Teachers and homeschool parents in the UK can pre-register from 15 December 2016 in order to access the entire online programme for free when the materials are released on 30th January 2017. Access includes downloadable versions of the entire Space Diary book and curriculum-linked activities, differentiated teaching notes, lesson plans, extension activities and exclusive videos with experts including British astronaut Helen Sharman, Professor Stephen Hawking, TV presenter Dallas Campbell and astronomer Dr Sheila Kanani.

Teachers also have the option to pre-order printed copies of the Space Diary to be delivered to their schools. Those who pre-order by 16th January 2017 will get £1 copies of the Space Diaries to ensure that all children have access to physical copies. Publisher Kristen Harrison says: “We hope the £1 Space Diaries will make it possible for every child to have a physical book. We are still hearing from teachers who participated last year whose students have treasured their diaries long after the programme finished.”

The Space Diary programme is created by publisher Kristen Harrison at Curved House Kids and children’s author Lucy Hawking, and includes expert input from computer scientist Professor Peter McOwan, the Vice-Principal for Public Engagement and Student Enterprise at Queen Mary University of London (QMUL). It is funded by the UK Space Agency with additional support from the European Space Agency and Curved House Kids.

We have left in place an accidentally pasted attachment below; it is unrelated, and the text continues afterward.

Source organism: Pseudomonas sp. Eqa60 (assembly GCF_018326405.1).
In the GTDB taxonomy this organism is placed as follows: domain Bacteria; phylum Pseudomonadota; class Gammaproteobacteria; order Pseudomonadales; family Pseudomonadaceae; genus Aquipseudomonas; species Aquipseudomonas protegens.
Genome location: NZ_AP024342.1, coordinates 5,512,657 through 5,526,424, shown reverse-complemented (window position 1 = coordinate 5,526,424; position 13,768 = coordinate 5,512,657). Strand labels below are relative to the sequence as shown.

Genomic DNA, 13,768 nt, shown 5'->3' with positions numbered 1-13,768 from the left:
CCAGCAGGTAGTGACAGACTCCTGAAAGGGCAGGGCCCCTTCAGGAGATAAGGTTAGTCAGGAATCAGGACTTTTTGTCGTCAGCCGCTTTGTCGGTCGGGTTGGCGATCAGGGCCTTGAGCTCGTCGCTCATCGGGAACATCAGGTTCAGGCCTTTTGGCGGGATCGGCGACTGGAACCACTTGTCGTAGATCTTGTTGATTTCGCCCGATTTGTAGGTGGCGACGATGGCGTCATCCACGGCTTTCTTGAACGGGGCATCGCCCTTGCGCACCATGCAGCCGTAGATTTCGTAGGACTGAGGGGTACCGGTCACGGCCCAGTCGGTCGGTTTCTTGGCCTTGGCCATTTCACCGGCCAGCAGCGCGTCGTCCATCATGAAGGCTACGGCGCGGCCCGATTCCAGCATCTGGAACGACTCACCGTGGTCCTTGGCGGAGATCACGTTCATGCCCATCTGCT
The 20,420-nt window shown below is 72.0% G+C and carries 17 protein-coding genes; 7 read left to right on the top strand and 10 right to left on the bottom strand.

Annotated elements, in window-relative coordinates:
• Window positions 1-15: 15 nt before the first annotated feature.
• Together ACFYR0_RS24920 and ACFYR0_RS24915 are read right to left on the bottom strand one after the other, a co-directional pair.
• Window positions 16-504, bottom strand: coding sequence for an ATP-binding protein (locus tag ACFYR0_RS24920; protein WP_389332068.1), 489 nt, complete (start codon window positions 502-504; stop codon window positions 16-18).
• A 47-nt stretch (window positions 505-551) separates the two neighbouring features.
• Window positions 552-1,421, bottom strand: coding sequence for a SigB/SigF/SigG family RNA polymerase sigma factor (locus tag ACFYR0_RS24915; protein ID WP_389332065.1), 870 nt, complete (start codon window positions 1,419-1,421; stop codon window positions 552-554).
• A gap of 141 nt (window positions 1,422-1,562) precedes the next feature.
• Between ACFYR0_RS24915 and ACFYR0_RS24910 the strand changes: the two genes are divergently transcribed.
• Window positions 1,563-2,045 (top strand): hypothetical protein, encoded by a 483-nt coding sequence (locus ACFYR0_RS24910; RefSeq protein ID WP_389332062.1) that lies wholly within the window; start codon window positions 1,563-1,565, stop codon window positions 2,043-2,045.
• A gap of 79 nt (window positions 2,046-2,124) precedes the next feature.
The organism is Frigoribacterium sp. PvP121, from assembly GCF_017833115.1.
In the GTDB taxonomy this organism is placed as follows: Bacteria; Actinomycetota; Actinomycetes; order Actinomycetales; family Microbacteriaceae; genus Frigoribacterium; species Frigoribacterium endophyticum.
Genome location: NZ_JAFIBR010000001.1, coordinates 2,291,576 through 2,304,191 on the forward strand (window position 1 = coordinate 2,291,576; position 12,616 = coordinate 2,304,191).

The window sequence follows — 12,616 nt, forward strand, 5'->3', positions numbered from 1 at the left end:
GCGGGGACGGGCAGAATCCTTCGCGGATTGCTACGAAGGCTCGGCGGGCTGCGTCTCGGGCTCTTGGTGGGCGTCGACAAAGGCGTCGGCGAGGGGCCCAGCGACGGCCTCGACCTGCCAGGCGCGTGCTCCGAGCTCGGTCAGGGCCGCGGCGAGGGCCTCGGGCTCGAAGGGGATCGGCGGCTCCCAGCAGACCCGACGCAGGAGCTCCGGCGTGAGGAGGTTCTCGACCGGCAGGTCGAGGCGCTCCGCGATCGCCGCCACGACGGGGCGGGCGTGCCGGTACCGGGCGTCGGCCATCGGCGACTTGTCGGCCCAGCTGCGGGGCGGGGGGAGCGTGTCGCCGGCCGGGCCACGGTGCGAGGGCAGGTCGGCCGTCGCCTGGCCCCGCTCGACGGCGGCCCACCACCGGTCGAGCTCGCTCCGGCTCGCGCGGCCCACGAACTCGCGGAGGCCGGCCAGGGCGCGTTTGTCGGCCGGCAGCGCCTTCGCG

Follow the conversation using #spacediary on Twitter and find out more about the Space Diary (http://principiaspacediary.org/).

Curved House Kids are hiring enthusiastic teachers!

By | 4-6 years, 6-8 years, 8+ years, News, Principia Space Diary, Teaching Resources, Visual Literacy, Worksheets | No Comments

Curved House Kids are an energetic educational publisher with a focus on visual literacy and visual methodologies. We aim to make the art of communication achievable for all children, regardless of their skill level or circumstances. We take a democratic approach to learning and visual literacy is our secret weapon!

If this sounds like your kind of approach and you’re a practicing teacher in the UK, read on…

Teacher Ad SM1

This year we have run the Principia Space Diary programme in partnership with Lucy Hawking and Queen Mary University of London. This programme has been funded by the UK Space Agency as one of nine educational outreach projects associated with ESA Astronaut Tim Peake’s mission to the ISS. The programme has been a huge success, reaching over 60,000 primary-aged students across the UK, and we are now working to develop new resources and programmes that can be accessed in the classroom.

We are expanding our resources library for primary and early secondary students (Key Stages 1-3) to include more free, downloadable learning materials for teachers and we are looking for experienced educators to review our work and help us build a library of first-class materials. These materials will teach a wide range of subjects using visual methods, and always intersecting with literacy learning and visual literacy.

As a passionate and creative teacher, your job will be to review materials that we produce and help us to align these to the curriculum, making them as effective as possible for busy teachers. You will also attend our annual brainstorm in which you tell us what you think we should be producing and what we’re doing right and wrong. We’ll also show you new ideas and technologies that might improve your own work.